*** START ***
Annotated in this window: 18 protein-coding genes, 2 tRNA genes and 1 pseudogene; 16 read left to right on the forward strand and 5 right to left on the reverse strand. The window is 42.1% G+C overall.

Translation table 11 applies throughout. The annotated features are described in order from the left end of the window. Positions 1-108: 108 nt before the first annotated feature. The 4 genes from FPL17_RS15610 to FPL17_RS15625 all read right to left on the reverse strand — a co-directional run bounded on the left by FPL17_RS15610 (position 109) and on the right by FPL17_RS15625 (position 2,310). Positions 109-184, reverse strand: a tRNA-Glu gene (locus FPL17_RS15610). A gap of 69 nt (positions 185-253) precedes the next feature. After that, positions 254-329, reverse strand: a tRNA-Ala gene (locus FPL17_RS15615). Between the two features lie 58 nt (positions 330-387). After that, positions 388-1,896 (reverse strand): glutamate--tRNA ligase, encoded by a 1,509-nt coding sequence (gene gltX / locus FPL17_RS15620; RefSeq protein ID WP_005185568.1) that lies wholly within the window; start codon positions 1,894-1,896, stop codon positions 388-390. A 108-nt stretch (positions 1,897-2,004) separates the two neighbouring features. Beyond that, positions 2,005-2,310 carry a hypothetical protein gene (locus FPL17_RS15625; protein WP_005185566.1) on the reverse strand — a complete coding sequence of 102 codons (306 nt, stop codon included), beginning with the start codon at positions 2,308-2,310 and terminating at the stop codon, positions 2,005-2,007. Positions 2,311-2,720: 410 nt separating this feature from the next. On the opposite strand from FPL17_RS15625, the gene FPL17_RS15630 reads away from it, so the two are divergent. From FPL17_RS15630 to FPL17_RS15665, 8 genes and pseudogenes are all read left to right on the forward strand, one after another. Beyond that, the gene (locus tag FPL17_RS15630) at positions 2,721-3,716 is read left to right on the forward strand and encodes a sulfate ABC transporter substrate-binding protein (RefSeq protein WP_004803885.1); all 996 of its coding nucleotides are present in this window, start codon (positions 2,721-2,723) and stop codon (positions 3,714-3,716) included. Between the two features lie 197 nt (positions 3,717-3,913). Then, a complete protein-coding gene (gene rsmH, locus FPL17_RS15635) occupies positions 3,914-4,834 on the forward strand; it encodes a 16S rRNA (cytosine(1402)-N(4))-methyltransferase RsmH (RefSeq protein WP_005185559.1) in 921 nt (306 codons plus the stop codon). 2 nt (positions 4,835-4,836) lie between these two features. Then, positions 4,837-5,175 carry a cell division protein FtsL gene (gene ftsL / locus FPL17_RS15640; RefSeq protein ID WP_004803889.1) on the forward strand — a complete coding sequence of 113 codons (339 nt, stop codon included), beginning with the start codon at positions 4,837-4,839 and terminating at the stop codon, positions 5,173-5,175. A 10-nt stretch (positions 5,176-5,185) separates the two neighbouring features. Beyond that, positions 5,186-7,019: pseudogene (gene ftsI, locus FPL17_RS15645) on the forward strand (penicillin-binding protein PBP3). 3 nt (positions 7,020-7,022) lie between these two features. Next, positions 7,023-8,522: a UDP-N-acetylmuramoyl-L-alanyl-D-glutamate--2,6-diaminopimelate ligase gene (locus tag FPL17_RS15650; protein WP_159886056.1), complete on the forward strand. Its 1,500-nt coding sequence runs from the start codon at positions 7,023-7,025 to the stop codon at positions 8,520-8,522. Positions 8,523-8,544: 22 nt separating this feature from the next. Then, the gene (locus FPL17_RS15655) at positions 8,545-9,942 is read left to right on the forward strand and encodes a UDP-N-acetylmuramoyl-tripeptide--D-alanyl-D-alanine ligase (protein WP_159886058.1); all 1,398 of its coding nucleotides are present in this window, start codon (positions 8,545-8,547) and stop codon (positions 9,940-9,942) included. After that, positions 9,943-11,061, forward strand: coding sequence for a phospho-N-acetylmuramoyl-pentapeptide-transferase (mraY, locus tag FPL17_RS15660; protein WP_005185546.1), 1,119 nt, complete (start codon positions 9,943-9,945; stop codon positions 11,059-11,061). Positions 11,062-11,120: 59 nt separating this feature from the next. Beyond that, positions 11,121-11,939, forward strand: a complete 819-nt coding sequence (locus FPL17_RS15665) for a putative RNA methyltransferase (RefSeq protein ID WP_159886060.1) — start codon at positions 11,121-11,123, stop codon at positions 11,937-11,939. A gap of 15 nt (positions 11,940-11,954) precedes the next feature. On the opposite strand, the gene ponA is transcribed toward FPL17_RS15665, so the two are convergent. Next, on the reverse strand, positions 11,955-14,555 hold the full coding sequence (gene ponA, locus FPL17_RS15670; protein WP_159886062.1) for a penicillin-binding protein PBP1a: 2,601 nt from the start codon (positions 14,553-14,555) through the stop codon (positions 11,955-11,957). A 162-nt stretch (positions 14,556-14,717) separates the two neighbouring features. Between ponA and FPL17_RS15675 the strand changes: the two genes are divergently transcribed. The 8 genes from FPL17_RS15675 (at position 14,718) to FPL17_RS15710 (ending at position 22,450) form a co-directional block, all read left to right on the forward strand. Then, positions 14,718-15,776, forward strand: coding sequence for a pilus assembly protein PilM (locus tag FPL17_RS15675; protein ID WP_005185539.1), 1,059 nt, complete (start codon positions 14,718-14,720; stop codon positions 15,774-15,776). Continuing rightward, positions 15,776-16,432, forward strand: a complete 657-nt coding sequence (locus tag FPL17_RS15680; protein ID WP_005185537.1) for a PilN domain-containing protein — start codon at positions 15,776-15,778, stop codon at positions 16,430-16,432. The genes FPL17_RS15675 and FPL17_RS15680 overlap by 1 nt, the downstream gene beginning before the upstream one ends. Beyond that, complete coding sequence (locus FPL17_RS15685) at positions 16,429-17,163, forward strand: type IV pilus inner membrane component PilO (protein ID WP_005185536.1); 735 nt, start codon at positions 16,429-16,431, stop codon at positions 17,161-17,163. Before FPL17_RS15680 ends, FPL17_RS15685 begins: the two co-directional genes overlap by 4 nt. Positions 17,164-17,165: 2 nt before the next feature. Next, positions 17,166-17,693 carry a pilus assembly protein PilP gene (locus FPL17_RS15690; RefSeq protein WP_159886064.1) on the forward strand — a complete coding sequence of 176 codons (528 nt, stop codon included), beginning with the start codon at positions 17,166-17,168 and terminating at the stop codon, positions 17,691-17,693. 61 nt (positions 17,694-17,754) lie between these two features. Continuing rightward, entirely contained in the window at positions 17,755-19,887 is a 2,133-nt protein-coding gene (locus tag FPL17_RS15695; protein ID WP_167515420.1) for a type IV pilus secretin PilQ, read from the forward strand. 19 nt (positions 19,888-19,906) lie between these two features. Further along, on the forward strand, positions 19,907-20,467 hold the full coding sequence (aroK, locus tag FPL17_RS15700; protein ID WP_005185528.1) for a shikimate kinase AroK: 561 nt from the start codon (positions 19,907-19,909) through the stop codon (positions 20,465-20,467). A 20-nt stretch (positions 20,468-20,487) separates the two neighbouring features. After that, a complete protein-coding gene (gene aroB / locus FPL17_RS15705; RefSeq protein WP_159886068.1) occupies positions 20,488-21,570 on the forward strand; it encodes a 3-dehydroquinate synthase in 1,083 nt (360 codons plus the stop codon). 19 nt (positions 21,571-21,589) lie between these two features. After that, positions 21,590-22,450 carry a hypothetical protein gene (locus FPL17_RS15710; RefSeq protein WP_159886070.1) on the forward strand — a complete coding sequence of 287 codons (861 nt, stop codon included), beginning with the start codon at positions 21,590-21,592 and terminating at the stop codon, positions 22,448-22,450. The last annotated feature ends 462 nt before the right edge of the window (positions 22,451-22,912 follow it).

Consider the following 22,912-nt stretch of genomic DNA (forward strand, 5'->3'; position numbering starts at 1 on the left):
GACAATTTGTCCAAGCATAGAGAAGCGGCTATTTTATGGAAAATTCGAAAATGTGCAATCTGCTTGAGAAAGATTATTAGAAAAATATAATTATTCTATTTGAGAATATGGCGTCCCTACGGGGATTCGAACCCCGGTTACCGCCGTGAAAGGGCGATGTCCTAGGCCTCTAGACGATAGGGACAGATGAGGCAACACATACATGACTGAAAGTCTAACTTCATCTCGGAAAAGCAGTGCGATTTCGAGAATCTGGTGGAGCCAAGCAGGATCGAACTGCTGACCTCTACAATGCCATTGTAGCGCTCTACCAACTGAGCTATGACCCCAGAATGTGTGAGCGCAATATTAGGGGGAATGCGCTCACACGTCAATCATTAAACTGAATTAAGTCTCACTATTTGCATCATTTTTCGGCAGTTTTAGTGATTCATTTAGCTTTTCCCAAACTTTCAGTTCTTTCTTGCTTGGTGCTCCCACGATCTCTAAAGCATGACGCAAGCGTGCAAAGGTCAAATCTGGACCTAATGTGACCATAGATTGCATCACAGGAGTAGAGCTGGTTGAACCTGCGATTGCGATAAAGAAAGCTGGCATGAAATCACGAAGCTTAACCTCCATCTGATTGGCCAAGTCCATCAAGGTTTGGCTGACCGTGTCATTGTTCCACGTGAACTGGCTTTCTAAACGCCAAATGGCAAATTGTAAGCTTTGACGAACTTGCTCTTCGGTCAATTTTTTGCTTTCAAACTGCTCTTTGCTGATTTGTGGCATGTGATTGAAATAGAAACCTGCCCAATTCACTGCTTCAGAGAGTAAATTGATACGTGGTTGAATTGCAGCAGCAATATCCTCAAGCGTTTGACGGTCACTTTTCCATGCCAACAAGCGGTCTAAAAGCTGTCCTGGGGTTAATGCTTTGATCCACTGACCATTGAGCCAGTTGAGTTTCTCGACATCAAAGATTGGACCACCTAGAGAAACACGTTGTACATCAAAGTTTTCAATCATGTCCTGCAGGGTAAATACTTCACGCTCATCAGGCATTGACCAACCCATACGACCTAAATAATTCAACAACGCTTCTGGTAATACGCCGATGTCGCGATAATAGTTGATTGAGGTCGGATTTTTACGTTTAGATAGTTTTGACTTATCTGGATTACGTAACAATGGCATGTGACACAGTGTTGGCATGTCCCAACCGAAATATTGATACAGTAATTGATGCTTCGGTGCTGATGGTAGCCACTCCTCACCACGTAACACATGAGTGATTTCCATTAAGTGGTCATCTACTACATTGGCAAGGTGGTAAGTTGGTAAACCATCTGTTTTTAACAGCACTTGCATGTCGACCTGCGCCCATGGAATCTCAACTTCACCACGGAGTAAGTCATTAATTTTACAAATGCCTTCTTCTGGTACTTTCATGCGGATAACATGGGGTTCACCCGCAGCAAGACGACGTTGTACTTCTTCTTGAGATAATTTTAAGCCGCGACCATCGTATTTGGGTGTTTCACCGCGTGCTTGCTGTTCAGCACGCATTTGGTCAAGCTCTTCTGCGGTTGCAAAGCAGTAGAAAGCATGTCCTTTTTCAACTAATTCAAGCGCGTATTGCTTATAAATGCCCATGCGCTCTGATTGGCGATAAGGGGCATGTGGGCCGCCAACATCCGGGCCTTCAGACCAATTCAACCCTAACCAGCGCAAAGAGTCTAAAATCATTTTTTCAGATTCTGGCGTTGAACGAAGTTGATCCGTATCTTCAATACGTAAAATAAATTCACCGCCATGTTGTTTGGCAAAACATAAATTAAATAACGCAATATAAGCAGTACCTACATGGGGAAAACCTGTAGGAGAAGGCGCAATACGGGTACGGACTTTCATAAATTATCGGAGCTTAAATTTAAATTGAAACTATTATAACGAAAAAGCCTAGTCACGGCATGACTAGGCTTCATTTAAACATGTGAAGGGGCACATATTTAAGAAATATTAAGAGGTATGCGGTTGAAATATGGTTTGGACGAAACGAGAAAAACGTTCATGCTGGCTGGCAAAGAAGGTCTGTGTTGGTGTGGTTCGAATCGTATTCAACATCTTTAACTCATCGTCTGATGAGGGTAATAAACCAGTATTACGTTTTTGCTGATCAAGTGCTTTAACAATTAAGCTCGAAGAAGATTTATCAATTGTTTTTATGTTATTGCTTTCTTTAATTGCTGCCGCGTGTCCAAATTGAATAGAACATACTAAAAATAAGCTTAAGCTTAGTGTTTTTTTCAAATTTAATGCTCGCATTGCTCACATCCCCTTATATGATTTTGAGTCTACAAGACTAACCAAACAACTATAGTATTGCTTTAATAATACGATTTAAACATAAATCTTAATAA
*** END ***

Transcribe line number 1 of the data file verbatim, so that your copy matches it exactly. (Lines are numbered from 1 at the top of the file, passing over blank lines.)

Annotated in this window: 18 protein-coding genes, 2 tRNA genes and 1 pseudogene; 16 read left to right on the forward strand and 5 right to left on the reverse strand. The window is 42.1% G+C overall.